Alliance superintendent to take position in Schuyler

2013-03-24T00:00:00Z Alliance superintendent to take position in SchuylerLee Enterprises Columbus Telegram
March 24, 2013 12:00 am  • 

SCHUYLER — Dan Hoesing, a 33-year education veteran and former superintendent of Alliance Public Schools, was picked March 13 by the Schuyler School Board to replace Superintendent Robin Stevens, who will resign later this year.

Hoesing will start July 1. He was chosen after the board conducted open interviews at the school last week.

School Board President Lumir Jedlicka said after the interviews the board believed Hoesing was the one for Schuyler, given what he has been through in the diversified town of Alliance.

“He is, of course, qualified, with a doctorate and more than 30 years of experience, and we're impressed with that,” Jedlicka said.

Jedlicka said the board also interviewed Phillip Mahan, an educator from Alma, Kan., and Russell Finken, the superintendent of Tri County Schools in Dewitt, but chose Hoesing because he “will keep the district running efficiently.”

“We’re hoping to understand budgeting for the future, and he is very good in that regard,” Jedlicka said. “He claims that he will be very open with the community and in tune with theirs and the board’s desires. He doesn’t have his own agenda, but will drum for our agenda.”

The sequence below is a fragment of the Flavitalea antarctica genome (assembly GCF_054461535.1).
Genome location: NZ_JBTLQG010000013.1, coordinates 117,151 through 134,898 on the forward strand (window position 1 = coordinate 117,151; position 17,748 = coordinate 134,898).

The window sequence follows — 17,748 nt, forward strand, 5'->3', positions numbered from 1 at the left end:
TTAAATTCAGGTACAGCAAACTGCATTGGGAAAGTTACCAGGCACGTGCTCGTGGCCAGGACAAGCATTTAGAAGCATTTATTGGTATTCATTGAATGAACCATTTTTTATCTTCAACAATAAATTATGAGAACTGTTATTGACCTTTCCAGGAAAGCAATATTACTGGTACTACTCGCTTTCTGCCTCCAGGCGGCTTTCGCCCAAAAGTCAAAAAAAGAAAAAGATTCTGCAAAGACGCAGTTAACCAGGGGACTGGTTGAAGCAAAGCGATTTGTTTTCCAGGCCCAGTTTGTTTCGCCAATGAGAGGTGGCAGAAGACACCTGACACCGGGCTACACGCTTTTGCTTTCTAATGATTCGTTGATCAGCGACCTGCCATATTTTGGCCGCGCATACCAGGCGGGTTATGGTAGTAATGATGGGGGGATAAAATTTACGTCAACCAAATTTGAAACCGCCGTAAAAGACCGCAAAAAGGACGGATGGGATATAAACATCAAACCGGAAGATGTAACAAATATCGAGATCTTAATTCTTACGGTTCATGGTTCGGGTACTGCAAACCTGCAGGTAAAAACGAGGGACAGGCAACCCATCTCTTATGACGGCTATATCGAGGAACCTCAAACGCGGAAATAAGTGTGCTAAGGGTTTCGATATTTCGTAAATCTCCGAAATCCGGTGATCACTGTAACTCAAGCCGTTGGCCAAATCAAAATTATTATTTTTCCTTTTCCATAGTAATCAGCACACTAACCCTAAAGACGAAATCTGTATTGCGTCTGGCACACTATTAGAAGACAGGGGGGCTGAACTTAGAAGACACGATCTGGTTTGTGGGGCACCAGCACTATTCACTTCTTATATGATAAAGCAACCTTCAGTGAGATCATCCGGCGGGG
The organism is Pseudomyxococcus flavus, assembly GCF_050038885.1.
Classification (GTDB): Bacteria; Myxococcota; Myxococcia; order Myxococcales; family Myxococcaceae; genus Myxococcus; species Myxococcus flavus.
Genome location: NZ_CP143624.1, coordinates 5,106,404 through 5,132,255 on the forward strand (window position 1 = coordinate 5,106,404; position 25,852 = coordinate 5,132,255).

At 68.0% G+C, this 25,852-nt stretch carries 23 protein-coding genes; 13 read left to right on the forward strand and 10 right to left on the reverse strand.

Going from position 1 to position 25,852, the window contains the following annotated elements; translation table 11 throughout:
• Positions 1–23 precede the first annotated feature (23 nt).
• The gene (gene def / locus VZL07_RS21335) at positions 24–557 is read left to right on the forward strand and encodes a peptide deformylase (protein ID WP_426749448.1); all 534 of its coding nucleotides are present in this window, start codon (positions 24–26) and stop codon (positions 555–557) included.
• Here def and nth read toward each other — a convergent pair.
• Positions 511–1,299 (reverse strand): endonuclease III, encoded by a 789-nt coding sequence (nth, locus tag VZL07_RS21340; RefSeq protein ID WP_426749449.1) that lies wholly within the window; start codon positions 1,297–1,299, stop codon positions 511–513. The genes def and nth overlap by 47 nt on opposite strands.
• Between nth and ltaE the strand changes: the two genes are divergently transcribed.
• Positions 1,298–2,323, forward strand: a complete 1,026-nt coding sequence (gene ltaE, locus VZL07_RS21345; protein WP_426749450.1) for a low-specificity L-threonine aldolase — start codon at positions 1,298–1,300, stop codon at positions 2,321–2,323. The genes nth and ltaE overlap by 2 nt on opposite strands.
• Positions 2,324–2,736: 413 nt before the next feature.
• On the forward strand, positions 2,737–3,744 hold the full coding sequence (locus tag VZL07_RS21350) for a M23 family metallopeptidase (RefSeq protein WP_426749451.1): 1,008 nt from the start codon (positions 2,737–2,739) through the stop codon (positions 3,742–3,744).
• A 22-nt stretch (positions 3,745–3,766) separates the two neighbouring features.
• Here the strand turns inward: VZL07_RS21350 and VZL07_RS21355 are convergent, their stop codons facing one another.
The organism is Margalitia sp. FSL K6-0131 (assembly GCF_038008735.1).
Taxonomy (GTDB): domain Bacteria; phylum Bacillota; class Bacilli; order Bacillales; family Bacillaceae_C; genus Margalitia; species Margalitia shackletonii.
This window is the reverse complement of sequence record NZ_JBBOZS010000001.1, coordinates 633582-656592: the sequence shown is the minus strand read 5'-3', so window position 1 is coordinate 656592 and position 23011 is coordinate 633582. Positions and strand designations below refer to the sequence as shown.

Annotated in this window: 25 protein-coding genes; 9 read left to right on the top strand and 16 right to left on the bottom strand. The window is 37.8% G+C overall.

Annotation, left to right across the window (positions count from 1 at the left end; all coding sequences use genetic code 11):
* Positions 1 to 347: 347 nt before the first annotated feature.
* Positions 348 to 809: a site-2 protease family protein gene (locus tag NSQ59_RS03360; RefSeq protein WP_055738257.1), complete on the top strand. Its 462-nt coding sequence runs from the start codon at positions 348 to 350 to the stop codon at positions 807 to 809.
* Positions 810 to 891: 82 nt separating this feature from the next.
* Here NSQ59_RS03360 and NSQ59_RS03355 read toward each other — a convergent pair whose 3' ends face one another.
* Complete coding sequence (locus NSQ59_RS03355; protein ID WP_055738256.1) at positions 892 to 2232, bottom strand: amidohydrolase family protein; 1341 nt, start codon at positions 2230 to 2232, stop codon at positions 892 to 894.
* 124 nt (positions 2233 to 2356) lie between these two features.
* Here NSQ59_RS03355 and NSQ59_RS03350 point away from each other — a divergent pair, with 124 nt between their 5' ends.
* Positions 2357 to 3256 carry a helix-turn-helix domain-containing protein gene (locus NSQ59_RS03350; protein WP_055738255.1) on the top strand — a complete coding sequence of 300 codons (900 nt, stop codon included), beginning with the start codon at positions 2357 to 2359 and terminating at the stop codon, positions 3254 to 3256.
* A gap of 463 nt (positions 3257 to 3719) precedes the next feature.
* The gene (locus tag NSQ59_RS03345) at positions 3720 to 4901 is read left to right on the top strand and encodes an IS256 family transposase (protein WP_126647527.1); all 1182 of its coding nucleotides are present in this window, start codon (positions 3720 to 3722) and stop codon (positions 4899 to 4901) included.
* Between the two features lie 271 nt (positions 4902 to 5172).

Hoesing said he sought the position out of his desire to move closer to family.

“I was made aware of the opening by the Nebraska Association of School Boards,” he said. “I (already had) told my board that I would not be renewing my contract.”

According to Hoesing’s resume, he has been superintendent in Alliance since 2009. Previously, he was a shared superintendent for the Laurel, Coleridge, Newcastle and Wynot school districts and superintendent for Laurel-Concord Public Schools and Ansley Public Schools. He has been in the education system for 33 years, having also been a teacher, coach and principal.

His candidate letter states he has helped develop diverse programs such as special educations, advanced learning, migrant education, alternative education and transportation and facilities management.

He states that his educational philosophy is to “develop an exciting and challenging learning environment that provides both the learner and the educator opportunities to develop the skills and knowledge to be productive, responsible citizens.”

He also served on numerous committees with Wayne State College, University of Nebraska advisory councils, was appointed to the Governor’s Nebraska Information Technology Commission and is active in the communities where he resides.

“Schuyler has many of the same issues that I faced in Alliance and I felt it would be a good match,” Hoesing said. “I came out and looked at it, was impressed with the system, the board and the administrators. I think I will be a good match for the district.”

Jedlicka did not disclose the terms of Hoesing’s contract, saying it would not be complete until a later date.

Stevens announced in January that he will retire at the end of June.

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